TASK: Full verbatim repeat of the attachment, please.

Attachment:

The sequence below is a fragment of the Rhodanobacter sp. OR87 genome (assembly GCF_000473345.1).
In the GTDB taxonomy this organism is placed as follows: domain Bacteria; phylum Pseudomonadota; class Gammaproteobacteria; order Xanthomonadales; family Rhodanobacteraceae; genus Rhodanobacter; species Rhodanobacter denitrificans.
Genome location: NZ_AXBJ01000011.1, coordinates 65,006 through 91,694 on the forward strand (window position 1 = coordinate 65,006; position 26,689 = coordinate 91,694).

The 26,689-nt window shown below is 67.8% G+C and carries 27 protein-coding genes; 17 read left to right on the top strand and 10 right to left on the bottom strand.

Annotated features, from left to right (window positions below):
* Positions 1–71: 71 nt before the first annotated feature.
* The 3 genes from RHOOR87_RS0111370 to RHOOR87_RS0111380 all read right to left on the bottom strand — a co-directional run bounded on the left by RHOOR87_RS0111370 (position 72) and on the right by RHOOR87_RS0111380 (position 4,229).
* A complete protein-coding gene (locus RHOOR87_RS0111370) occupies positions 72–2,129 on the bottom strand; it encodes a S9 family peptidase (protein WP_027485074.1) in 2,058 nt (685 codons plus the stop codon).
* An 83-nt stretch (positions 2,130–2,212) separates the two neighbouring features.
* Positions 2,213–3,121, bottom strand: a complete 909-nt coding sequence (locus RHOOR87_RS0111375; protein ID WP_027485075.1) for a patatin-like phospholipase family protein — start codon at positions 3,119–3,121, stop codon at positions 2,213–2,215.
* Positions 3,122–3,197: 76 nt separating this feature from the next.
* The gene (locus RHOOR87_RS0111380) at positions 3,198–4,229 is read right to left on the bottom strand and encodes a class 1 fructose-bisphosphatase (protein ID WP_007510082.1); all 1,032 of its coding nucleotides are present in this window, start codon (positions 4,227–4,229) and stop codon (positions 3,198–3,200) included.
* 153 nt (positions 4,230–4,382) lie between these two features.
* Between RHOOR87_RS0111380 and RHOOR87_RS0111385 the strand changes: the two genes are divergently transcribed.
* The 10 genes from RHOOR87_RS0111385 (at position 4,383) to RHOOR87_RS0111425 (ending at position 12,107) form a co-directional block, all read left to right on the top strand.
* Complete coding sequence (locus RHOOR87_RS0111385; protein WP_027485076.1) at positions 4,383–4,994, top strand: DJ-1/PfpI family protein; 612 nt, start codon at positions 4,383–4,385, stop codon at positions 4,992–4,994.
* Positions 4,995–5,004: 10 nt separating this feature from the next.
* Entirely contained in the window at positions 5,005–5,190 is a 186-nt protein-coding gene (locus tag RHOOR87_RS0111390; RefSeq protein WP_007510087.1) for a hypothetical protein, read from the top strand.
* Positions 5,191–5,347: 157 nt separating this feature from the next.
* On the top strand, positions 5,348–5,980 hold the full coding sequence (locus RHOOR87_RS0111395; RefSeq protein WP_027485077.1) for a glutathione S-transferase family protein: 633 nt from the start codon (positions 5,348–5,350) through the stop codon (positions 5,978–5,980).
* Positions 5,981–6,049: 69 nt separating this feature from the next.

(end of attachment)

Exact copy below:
The sequence below is a fragment of the Rhodanobacter sp. OR87 genome (assembly GCF_000473345.1).
In the GTDB taxonomy this organism is placed as follows: domain Bacteria; phylum Pseudomonadota; class Gammaproteobacteria; order Xanthomonadales; family Rhodanobacteraceae; genus Rhodanobacter; species Rhodanobacter denitrificans.
Genome location: NZ_AXBJ01000011.1, coordinates 65,006 through 91,694 on the forward strand (window position 1 = coordinate 65,006; position 26,689 = coordinate 91,694).

The 26,689-nt window shown below is 67.8% G+C and carries 27 protein-coding genes; 17 read left to right on the top strand and 10 right to left on the bottom strand.

Annotated features, from left to right (window positions below):
* Positions 1–71: 71 nt before the first annotated feature.
* The 3 genes from RHOOR87_RS0111370 to RHOOR87_RS0111380 all read right to left on the bottom strand — a co-directional run bounded on the left by RHOOR87_RS0111370 (position 72) and on the right by RHOOR87_RS0111380 (position 4,229).
* A complete protein-coding gene (locus RHOOR87_RS0111370) occupies positions 72–2,129 on the bottom strand; it encodes a S9 family peptidase (protein WP_027485074.1) in 2,058 nt (685 codons plus the stop codon).
* An 83-nt stretch (positions 2,130–2,212) separates the two neighbouring features.
* Positions 2,213–3,121, bottom strand: a complete 909-nt coding sequence (locus RHOOR87_RS0111375; protein ID WP_027485075.1) for a patatin-like phospholipase family protein — start codon at positions 3,119–3,121, stop codon at positions 2,213–2,215.
* Positions 3,122–3,197: 76 nt separating this feature from the next.
* The gene (locus RHOOR87_RS0111380) at positions 3,198–4,229 is read right to left on the bottom strand and encodes a class 1 fructose-bisphosphatase (protein ID WP_007510082.1); all 1,032 of its coding nucleotides are present in this window, start codon (positions 4,227–4,229) and stop codon (positions 3,198–3,200) included.
* 153 nt (positions 4,230–4,382) lie between these two features.
* Between RHOOR87_RS0111380 and RHOOR87_RS0111385 the strand changes: the two genes are divergently transcribed.
* The 10 genes from RHOOR87_RS0111385 (at position 4,383) to RHOOR87_RS0111425 (ending at position 12,107) form a co-directional block, all read left to right on the top strand.
* Complete coding sequence (locus RHOOR87_RS0111385; protein WP_027485076.1) at positions 4,383–4,994, top strand: DJ-1/PfpI family protein; 612 nt, start codon at positions 4,383–4,385, stop codon at positions 4,992–4,994.
* Positions 4,995–5,004: 10 nt separating this feature from the next.
* Entirely contained in the window at positions 5,005–5,190 is a 186-nt protein-coding gene (locus tag RHOOR87_RS0111390; RefSeq protein WP_007510087.1) for a hypothetical protein, read from the top strand.
* Positions 5,191–5,347: 157 nt separating this feature from the next.
* On the top strand, positions 5,348–5,980 hold the full coding sequence (locus RHOOR87_RS0111395; RefSeq protein WP_027485077.1) for a glutathione S-transferase family protein: 633 nt from the start codon (positions 5,348–5,350) through the stop codon (positions 5,978–5,980).
* Positions 5,981–6,049: 69 nt separating this feature from the next.